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Understanding federal pay schedules

November 12, 2010

If you’ve ever read a job announcement on USAJobs and wondered what “GS” means, you’re not alone.

With internship deadlines approaching and seniors starting to look for full-time jobs, we’ve been asked to explain the federal pay system on a regular basis. For a full explanation of the General Schedule (GS, the pay system used by most federal agencies), visit the Partnership for Public Service’sFederal Pay” page on its Making the Difference website.

Here are some summary tips:

  • The General Schedule has 15 grades and 10 steps within each grade. The more experience and education you have, the higher the grade you’ll fall into.
  • If you’re graduating with a Bachelor’s degree and have limited professional experience, you will likely enter as a GS-5.
  • If you’re graduating with a Bachelor’s degree and have superior academic achievement (see the Federal Pay page for an explanation), you can qualify at the GS-7 level.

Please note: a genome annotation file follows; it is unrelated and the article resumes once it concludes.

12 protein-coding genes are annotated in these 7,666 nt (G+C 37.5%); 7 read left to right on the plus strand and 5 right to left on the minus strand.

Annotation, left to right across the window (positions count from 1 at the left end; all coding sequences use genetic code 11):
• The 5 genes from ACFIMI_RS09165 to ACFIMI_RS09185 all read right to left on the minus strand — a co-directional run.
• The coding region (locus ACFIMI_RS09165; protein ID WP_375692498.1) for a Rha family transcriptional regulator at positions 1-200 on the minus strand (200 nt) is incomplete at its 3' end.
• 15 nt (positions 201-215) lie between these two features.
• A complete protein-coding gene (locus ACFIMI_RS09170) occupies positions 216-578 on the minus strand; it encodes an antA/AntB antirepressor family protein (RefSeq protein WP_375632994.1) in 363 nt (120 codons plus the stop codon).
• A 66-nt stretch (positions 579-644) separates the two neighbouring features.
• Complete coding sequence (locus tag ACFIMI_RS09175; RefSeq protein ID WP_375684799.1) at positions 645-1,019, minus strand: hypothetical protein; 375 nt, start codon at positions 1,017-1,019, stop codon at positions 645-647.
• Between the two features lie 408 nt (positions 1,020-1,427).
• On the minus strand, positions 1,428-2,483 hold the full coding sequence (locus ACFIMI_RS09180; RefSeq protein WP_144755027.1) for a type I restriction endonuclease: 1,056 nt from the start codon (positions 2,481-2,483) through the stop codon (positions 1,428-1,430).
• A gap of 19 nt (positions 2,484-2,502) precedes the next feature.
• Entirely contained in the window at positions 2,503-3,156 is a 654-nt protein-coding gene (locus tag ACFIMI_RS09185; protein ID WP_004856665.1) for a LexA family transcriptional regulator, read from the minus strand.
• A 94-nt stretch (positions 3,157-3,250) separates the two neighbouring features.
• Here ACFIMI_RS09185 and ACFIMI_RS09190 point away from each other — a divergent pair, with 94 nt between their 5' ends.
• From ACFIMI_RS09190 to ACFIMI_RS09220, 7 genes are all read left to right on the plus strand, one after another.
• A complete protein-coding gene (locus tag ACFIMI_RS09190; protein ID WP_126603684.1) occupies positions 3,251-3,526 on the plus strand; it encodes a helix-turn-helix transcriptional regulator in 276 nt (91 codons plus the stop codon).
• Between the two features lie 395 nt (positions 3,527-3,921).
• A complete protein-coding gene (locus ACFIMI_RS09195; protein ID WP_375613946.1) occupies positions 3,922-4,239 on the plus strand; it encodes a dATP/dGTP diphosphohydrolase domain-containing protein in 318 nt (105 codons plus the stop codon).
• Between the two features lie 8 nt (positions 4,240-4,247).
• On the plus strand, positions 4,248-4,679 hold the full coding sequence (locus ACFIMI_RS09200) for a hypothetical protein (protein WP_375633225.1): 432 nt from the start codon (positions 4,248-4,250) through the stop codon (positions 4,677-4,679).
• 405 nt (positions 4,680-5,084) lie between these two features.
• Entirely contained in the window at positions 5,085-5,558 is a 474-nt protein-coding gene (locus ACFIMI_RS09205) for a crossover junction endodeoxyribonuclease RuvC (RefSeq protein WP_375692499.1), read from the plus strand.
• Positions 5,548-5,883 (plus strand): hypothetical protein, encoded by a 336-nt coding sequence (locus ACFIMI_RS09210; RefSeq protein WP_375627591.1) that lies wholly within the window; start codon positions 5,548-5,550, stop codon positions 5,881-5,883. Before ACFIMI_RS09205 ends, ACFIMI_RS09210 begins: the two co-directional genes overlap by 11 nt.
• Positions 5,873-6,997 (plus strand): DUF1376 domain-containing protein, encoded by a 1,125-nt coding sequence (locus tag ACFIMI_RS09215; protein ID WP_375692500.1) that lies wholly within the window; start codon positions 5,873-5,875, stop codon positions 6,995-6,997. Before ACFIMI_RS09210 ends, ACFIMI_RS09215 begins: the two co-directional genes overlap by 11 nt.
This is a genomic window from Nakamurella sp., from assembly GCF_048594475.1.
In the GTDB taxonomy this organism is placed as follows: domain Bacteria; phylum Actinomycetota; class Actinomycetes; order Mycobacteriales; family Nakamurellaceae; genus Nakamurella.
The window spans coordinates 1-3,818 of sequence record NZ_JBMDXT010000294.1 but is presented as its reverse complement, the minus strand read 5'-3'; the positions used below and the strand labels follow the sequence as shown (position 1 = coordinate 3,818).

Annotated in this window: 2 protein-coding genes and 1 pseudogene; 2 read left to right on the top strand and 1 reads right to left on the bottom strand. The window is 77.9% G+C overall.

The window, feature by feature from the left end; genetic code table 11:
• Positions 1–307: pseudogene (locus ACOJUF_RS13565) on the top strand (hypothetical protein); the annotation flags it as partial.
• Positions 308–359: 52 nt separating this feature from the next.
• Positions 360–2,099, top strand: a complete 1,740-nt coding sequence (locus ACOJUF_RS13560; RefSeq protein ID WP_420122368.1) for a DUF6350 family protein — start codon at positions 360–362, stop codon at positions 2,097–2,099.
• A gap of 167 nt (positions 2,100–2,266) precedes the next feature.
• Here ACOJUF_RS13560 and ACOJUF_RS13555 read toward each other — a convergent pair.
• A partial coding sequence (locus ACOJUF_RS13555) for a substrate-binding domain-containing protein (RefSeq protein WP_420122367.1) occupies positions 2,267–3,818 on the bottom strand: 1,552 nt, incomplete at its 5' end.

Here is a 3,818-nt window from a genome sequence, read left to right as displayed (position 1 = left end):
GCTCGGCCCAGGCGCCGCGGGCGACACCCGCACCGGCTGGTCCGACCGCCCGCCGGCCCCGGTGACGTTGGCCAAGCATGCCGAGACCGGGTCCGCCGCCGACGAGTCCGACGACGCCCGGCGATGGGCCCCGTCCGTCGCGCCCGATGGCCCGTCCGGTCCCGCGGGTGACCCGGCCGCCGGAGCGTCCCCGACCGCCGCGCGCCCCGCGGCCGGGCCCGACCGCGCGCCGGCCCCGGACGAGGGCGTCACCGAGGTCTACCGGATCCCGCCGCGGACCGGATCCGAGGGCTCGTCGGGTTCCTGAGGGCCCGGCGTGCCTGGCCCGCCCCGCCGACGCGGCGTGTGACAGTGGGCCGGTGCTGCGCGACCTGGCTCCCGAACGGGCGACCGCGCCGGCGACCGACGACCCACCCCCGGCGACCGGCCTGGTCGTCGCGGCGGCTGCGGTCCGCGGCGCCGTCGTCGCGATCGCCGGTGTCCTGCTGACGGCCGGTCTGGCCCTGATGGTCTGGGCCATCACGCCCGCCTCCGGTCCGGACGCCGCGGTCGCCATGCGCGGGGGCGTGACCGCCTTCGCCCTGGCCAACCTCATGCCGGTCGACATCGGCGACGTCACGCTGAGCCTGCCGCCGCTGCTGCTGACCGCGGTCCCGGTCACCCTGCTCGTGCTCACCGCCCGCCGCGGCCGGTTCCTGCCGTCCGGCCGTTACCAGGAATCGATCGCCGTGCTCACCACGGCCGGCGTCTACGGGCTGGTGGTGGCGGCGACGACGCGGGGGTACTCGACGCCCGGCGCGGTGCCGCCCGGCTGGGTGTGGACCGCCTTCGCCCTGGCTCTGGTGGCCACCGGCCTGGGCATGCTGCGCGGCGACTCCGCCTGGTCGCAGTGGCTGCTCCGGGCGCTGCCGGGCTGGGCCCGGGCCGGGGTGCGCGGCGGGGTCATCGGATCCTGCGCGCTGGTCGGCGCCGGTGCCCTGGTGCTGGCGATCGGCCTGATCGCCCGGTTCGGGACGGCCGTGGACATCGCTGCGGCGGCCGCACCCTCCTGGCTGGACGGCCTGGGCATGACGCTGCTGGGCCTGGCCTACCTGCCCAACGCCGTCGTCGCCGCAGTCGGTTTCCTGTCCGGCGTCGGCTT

• Candidates with Master’s degrees typically start at a GS-9.
  • After receiving a job offer, you can negotiate your salary. It’s not likely that you’ll negotiate grade increases, but try to ask for a higher step within your grade.
  • Federal agencies take cost of living into account, so the same job will pay you more in Washington, DC than in Atlanta, for example.

It is important to understand federal pay schedules to make sure you’re applying for positions you are actually qualified for. If you’re not sure whether you’re looking at the right level, meet with an advisor at the Career Center.

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